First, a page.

GRAND ISLAND — Tempers flared during a water issues forum Thursday at College Park when the discussion turned to the possible fluoridation of Grand Island’s water supply.
Grand Island voters will decide Nov. 4 whether to opt out of a new state law requiring the city’s drinking water supply to be fluoridated by June 1, 2010.
The author of the fluoridation bill, state Sen. Joel Johnson of Kearney, moderated a panel discussion with area dentists including Steve Cain of Grand Island, Jessica Meeske of Hastings and Karen Sorensen of Kearney.
The Legislature overrode a gubernatorial veto of LB245 on the last day of the 2008 session. LB245 requires cities of 1,000 or more people to fluoridate drinking water supplies to 1.0 parts per million by June 1, 2010, unless a citywide vote rejects fluoridation.
The Grand Island City Council voted to place the question on the general election ballot.
Tempers flared during a question-and-answer session with the panel when an audience member questioned why the panel didn’t include an opponent of fluoridation.
The audience member also asked the panel about the possible impact on kidney health from water fluoridation as the American Dental Association has indicated that fluoride is a concern to all kidney patients on dialysis.
Another audience member was concerned that fluoride was a chemical that shouldn’t be pushed on people and those who wanted to add fluoride to their water should do it voluntarily.
He cited an earlier speaker at the forum, Jason Vogel of the U.S. Geological Survey, who updated the audience about research being done on pharmaceuticals, antibiotics and other chemicals in the water system from both human and livestock use.
While evidence is inconclusive about the long-term impact of those chemicals on human health, Vogel said insects, fish and amphibians have been impacted by those chemicals.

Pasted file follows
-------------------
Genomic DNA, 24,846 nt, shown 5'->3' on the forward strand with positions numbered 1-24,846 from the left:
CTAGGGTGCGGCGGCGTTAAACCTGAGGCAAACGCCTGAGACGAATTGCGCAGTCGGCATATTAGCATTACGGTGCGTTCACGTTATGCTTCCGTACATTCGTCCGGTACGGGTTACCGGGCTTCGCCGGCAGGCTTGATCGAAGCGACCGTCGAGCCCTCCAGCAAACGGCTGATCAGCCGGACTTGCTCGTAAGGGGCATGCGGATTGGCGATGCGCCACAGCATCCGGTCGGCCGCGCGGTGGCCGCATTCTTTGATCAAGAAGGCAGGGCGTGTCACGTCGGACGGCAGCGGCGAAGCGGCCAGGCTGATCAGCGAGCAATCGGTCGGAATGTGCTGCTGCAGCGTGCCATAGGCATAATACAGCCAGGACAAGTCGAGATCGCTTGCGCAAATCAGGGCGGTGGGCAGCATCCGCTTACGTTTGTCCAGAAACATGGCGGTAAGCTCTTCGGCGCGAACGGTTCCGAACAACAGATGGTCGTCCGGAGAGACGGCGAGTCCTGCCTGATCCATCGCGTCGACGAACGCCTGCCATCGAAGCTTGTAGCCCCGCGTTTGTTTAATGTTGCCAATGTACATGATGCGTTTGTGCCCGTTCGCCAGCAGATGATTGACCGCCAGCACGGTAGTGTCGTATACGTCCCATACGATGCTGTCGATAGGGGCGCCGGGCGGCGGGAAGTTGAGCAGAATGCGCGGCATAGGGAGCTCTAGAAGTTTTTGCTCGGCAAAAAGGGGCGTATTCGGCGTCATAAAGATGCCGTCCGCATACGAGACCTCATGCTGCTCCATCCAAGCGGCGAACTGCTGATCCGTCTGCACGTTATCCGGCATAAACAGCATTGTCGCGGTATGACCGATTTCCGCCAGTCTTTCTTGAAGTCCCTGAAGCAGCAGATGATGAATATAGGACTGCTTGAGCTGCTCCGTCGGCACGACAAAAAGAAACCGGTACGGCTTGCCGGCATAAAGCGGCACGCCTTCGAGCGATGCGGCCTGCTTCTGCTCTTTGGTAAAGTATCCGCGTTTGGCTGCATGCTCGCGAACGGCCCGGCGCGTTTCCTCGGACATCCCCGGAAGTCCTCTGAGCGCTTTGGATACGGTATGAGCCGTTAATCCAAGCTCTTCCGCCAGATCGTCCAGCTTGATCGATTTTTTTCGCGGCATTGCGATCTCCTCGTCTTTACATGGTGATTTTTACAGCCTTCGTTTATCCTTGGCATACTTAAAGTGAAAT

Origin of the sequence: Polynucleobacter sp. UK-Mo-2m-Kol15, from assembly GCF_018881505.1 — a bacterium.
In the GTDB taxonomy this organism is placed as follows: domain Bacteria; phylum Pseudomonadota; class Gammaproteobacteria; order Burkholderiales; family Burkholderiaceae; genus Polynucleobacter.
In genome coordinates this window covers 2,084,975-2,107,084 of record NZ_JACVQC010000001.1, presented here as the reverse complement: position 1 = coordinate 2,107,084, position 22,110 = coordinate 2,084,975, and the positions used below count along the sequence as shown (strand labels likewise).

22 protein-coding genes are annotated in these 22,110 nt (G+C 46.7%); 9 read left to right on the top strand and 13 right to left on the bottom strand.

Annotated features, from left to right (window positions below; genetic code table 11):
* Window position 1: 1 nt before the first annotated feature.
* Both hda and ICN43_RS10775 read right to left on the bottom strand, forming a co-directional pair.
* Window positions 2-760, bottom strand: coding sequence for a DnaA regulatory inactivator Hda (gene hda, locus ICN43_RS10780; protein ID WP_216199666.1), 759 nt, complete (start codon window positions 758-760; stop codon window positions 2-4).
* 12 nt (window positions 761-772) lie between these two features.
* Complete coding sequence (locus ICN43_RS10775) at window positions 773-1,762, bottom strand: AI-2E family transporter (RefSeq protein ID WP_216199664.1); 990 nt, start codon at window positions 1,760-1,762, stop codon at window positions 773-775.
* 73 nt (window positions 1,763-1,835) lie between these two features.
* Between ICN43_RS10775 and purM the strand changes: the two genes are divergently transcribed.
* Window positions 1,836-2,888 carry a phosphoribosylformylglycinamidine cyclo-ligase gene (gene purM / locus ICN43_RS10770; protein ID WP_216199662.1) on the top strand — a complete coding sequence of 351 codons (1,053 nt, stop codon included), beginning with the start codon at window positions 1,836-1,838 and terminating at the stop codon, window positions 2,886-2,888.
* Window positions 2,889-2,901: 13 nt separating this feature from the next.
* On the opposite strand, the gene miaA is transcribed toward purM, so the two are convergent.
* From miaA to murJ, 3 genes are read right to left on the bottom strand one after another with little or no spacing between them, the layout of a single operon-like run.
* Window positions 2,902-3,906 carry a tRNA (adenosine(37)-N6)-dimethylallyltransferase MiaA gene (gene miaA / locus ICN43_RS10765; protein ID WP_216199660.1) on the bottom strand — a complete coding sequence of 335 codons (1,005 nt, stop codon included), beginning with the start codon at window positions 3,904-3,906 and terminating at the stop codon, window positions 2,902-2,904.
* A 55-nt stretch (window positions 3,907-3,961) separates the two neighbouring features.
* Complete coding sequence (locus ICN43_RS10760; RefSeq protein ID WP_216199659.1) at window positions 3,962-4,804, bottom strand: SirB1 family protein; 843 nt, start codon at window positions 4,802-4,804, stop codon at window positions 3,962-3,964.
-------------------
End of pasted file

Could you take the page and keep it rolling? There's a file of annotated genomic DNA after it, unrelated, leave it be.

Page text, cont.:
The man from the audience used Vogel’s presentation to express his concern that fluoridation of the water was just another example of a chemical being added to the environment without knowing the possible long-term impact on the environment and human health.
Panel member Cain said Grand Island’s water supply already contains 0.68 part per million of fluoride and it would not take much fluoride to raise it to the minimum level of 1 part per million.
Another audience member wanted the panel to cite studies that showed that fluoridation of the water supply was not detrimental to human health.
Panel member Meeske said there have been 359 peer reviewed studies that showed fluoridation of the water system was not harmful.
Johnson, who chaired the Health and Human Services Committee, said another example of the safety of fluoride is that more than 200 million Americans have drank water with fluoride in it for years without ill-effect.
He also cited studies by the Centers for Disease Control that showed the fluoridation of water was more of a benefit to society than a problem.
Meeske, who is a pediatric dentist and practices in Hastings and Grand Island, said fluoridating water is a way to reduce dental disease in a community by 40 percent.
Another criticism voiced by the audience is that the U.S. Food and Drug Administration has never approved fluoridation chemicals.
Johnson said one of the reasons he introduced legislation to fluoridate drinking water was a concern he had about the rising cost of health care and how it’s limiting the amount of money available to lawmakers for other essential state programs.
Also, he said rising health insurance costs are preventing more Nebraskans access to affordable dental insurance.
Johnson said adding fluoride to drinking water was a cost-effective and proven way of promoting good dental health.
He said that for every $1 spent on fluoride, $38 is saved on treatment.
Seventy percent of Nebraska’s communities are already fluoridating water supplies.
Johnson also said poor dental health is one of the leading reasons why children miss school, such as having a toothache.
“We all love to complain how high our taxes are,” Johnson said. “This is a public measure that will do the most good and cost the least to taxpayers. When it comes to oral health for all people, particularly young people, this stands out as the best public health measure that you can do.”